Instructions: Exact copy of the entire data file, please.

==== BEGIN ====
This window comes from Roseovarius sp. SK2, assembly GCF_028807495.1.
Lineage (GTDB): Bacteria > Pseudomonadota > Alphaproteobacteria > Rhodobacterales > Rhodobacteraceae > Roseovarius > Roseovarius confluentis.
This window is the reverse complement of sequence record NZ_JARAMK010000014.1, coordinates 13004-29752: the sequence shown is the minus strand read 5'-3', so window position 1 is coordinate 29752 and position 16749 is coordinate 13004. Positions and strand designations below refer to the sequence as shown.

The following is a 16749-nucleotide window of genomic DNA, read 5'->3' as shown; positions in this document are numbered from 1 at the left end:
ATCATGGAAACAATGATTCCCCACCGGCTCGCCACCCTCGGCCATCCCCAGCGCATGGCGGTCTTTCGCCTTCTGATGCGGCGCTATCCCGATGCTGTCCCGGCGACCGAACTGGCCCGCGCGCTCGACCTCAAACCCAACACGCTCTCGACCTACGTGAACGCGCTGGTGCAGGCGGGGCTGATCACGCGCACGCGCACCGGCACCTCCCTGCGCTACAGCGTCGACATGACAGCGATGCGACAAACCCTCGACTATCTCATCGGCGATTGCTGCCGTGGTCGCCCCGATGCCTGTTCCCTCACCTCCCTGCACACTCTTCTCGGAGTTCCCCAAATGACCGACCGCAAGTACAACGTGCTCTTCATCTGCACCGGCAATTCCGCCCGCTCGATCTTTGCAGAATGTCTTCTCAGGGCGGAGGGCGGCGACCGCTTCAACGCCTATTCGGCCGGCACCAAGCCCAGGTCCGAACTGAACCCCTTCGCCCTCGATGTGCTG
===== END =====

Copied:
This window comes from Roseovarius sp. SK2, assembly GCF_028807495.1.
Lineage (GTDB): Bacteria > Pseudomonadota > Alphaproteobacteria > Rhodobacterales > Rhodobacteraceae > Roseovarius > Roseovarius confluentis.
This window is the reverse complement of sequence record NZ_JARAMK010000014.1, coordinates 13004-29752: the sequence shown is the minus strand read 5'-3', so window position 1 is coordinate 29752 and position 16749 is coordinate 13004. Positions and strand designations below refer to the sequence as shown.

The following is a 16749-nucleotide window of genomic DNA, read 5'->3' as shown; positions in this document are numbered from 1 at the left end:
ATCATGGAAACAATGATTCCCCACCGGCTCGCCACCCTCGGCCATCCCCAGCGCATGGCGGTCTTTCGCCTTCTGATGCGGCGCTATCCCGATGCTGTCCCGGCGACCGAACTGGCCCGCGCGCTCGACCTCAAACCCAACACGCTCTCGACCTACGTGAACGCGCTGGTGCAGGCGGGGCTGATCACGCGCACGCGCACCGGCACCTCCCTGCGCTACAGCGTCGACATGACAGCGATGCGACAAACCCTCGACTATCTCATCGGCGATTGCTGCCGTGGTCGCCCCGATGCCTGTTCCCTCACCTCCCTGCACACTCTTCTCGGAGTTCCCCAAATGACCGACCGCAAGTACAACGTGCTCTTCATCTGCACCGGCAATTCCGCCCGCTCGATCTTTGCAGAATGTCTTCTCAGGGCGGAGGGCGGCGACCGCTTCAACGCCTATTCGGCCGGCACCAAGCCCAGGTCCGAACTGAACCCCTTCGCCCTCGATGTGCTG